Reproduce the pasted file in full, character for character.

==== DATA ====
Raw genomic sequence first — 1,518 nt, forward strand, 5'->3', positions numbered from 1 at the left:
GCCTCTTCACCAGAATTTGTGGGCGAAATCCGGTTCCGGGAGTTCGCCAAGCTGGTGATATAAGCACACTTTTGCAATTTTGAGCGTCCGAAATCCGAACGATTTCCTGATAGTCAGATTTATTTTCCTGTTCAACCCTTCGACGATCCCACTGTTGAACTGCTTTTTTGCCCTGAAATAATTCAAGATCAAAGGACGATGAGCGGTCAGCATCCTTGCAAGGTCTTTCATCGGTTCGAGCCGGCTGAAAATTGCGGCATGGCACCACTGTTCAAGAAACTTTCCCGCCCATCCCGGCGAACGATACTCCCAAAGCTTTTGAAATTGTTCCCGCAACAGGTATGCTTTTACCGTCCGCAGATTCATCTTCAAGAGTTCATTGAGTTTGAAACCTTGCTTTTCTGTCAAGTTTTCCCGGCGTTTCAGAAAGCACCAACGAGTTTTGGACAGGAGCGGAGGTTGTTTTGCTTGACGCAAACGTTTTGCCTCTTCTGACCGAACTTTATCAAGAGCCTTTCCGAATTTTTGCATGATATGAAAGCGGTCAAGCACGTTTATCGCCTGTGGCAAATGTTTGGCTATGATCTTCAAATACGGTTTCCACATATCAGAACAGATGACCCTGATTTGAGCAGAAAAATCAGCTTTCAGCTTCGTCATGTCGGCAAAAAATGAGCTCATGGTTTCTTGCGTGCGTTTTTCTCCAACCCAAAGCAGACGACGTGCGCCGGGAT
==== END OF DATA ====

Raw genomic sequence first — 1,518 nt, forward strand, 5'->3', positions numbered from 1 at the left:
GCCTCTTCACCAGAATTTGTGGGCGAAATCCGGTTCCGGGAGTTCGCCAAGCTGGTGATATAAGCACACTTTTGCAATTTTGAGCGTCCGAAATCCGAACGATTTCCTGATAGTCAGATTTATTTTCCTGTTCAACCCTTCGACGATCCCACTGTTGAACTGCTTTTTTGCCCTGAAATAATTCAAGATCAAAGGACGATGAGCGGTCAGCATCCTTGCAAGGTCTTTCATCGGTTCGAGCCGGCTGAAAATTGCGGCATGGCACCACTGTTCAAGAAACTTTCCCGCCCATCCCGGCGAACGATACTCCCAAAGCTTTTGAAATTGTTCCCGCAACAGGTATGCTTTTACCGTCCGCAGATTCATCTTCAAGAGTTCATTGAGTTTGAAACCTTGCTTTTCTGTCAAGTTTTCCCGGCGTTTCAGAAAGCACCAACGAGTTTTGGACAGGAGCGGAGGTTGTTTTGCTTGACGCAAACGTTTTGCCTCTTCTGACCGAACTTTATCAAGAGCCTTTCCGAATTTTTGCATGATATGAAAGCGGTCAAGCACGTTTATCGCCTGTGGCAAATGTTTGGCTATGATCTTCAAATACGGTTTCCACATATCAGAACAGATGACCCTGATTTGAGCAGAAAAATCAGCTTTCAGCTTCGTCATGTCGGCAAAAAATGAGCTCATGGTTTCTTGCGTGCGTTTTTCTCCAACCCAAAGCAGACGACGTGCGCCGGGAT